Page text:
The botanical name for tomato has changed several times. Its earliest name was Lycopersicon or literally, wolf peach. Once the tomato was placed in the Solanum (Solanaceae) family, the botanical name changed to Solanum lycopersicon. Today the tomato is known as Lycopersicon esculentum, literally edible wolf peach.
There are three ways to classify tomatoes. They are fruit shape, earliness to mature, and color. Tomatoes are quite diverse and many gardeners enjoy growing several types. There are five major fruit shapes. From the smallest to the largest, they are cherry, plum, pear, standard, and beefsteak. There are numerous cherry varieties available to gardeners. They are defined by weight in the range of 1/4 to one ounce. Cherry tomatoes are produced in clusters like grapes but have a tendency to crack if not picked regularly. The plum and pear tomatoes are the fruit shapes as described and weigh between two to six ounces. Normally they have meaty interiors, thick fruit walls and less gel than others. The standard tomatoes are round to globe shape weighing four to eight ounces. The beefsteak size can be two pounds or more depending upon variety. The shape is usually oblate.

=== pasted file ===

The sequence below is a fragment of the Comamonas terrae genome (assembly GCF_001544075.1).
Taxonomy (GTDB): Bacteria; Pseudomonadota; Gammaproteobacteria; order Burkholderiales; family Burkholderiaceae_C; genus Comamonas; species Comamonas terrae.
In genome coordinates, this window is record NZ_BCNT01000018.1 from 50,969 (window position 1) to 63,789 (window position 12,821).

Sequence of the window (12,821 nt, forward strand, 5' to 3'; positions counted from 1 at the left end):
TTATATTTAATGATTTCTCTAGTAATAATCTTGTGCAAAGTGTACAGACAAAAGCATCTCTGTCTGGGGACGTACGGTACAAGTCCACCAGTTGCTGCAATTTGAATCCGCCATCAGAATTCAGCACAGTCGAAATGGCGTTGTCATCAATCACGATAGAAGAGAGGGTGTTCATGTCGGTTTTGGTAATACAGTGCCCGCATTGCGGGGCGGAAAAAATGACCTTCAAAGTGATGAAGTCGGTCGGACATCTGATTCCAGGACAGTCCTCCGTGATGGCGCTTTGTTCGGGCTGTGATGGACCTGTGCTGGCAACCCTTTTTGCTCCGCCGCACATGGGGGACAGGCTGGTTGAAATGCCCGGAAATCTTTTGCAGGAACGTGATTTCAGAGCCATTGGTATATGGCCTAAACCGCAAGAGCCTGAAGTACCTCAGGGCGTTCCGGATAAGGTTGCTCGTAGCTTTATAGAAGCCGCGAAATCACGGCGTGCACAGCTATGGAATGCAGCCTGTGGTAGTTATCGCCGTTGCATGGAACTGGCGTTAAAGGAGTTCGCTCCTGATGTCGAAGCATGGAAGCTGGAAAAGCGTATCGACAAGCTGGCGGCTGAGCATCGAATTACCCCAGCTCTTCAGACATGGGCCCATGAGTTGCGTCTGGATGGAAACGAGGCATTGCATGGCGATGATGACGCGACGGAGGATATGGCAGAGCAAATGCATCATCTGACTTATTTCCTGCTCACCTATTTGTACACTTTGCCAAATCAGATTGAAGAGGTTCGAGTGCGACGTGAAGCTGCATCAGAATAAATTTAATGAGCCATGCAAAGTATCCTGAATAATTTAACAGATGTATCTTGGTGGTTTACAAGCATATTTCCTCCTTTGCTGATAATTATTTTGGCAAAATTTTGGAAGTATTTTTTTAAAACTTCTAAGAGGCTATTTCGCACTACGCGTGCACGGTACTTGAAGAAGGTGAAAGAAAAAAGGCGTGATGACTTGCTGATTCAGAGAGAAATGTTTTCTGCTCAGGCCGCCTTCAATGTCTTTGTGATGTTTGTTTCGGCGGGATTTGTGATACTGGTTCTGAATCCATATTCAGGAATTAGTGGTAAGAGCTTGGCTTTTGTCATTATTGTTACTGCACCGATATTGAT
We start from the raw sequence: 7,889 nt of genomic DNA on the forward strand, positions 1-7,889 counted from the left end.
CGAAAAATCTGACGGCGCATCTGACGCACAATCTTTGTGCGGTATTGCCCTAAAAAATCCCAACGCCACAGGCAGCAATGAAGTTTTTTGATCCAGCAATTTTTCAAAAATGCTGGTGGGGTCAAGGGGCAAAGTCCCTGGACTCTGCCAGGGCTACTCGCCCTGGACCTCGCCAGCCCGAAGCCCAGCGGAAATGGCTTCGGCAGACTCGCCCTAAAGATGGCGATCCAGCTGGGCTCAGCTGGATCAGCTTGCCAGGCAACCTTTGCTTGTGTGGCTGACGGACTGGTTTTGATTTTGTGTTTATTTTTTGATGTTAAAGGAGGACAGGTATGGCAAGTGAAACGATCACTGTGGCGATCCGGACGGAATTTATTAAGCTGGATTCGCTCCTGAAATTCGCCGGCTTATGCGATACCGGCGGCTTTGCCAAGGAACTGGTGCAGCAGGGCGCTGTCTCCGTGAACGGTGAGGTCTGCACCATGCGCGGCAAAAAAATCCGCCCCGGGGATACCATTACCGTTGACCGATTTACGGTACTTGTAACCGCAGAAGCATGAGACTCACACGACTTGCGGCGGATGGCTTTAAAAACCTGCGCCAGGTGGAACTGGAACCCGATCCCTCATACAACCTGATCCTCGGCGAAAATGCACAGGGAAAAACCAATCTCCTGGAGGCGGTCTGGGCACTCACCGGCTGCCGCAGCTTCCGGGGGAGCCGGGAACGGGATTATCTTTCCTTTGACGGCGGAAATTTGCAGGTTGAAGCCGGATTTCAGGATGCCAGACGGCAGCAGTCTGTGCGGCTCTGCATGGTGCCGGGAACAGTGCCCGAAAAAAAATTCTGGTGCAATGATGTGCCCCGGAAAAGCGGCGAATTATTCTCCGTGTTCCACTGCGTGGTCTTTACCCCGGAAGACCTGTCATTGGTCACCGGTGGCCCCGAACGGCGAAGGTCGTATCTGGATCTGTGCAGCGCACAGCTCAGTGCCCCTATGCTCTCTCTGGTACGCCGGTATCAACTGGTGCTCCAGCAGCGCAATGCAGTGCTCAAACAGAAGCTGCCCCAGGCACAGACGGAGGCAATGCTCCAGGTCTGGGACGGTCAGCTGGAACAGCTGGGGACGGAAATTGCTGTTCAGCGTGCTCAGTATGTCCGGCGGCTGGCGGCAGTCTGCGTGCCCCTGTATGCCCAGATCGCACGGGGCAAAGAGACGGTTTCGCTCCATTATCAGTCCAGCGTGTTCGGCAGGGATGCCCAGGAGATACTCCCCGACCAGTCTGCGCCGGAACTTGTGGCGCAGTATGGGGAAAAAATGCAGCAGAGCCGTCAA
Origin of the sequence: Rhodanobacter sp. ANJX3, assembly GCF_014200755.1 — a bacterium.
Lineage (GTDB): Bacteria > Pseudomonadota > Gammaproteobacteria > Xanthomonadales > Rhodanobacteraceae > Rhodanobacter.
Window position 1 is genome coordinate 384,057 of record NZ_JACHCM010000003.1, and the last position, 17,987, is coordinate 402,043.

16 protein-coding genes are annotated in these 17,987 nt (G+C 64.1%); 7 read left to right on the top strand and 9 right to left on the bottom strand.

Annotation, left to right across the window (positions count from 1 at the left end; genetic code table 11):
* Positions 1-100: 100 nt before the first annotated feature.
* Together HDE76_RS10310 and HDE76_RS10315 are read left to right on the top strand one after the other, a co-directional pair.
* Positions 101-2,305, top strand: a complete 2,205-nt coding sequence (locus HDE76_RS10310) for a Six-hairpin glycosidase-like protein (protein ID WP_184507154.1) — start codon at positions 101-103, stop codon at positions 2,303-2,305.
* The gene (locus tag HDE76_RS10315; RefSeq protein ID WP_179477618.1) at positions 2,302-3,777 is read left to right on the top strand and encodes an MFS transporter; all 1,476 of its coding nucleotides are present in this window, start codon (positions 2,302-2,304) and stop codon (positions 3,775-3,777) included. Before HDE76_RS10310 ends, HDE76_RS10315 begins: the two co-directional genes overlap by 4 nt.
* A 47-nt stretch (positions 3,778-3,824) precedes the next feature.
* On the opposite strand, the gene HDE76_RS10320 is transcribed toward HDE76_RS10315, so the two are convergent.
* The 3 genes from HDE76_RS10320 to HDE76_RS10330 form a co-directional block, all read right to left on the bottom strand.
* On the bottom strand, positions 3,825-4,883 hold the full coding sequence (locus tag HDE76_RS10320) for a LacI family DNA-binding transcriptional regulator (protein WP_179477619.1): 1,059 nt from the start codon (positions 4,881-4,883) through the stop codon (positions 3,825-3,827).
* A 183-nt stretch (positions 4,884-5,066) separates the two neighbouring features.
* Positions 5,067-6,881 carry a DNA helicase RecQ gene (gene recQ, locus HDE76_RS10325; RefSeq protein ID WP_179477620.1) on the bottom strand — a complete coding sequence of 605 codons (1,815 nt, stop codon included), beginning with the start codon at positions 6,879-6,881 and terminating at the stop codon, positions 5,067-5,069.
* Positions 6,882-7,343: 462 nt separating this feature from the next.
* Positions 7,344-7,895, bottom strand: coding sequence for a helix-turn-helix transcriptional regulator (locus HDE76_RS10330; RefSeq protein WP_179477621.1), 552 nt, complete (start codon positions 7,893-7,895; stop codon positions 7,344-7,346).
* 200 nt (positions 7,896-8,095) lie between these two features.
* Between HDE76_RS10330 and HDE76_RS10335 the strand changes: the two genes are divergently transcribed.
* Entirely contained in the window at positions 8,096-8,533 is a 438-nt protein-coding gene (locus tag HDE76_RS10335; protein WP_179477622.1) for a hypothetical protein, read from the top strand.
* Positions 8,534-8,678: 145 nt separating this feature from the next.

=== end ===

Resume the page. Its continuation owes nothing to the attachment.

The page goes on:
Tomatoes are categorized by their maturity date. The number of days to maturity means the number of days from planting outdoors to expected ripe fruit. Tomatoes can be early, mid-season or late. Early tomatoes will ripen from 55 to 65 days from transplanting. Mid-season is considered 66 to 80 days for ripe fruit. Late types require over 80 days to ripen. So if you are growing tomatoes in an area with a short growing season, choose wisely.
Tomatoes are colorful, ranging from creamy white through lime green to pink, yellow, golden, orange and red. The major differences among the colors are the flavors. Pink, yellow and orange are milder tasting than most red varieties. We have been led to believe that the yellow or orange tomatoes have less acid content but this is not necessarily true. People taste less acid in these colors.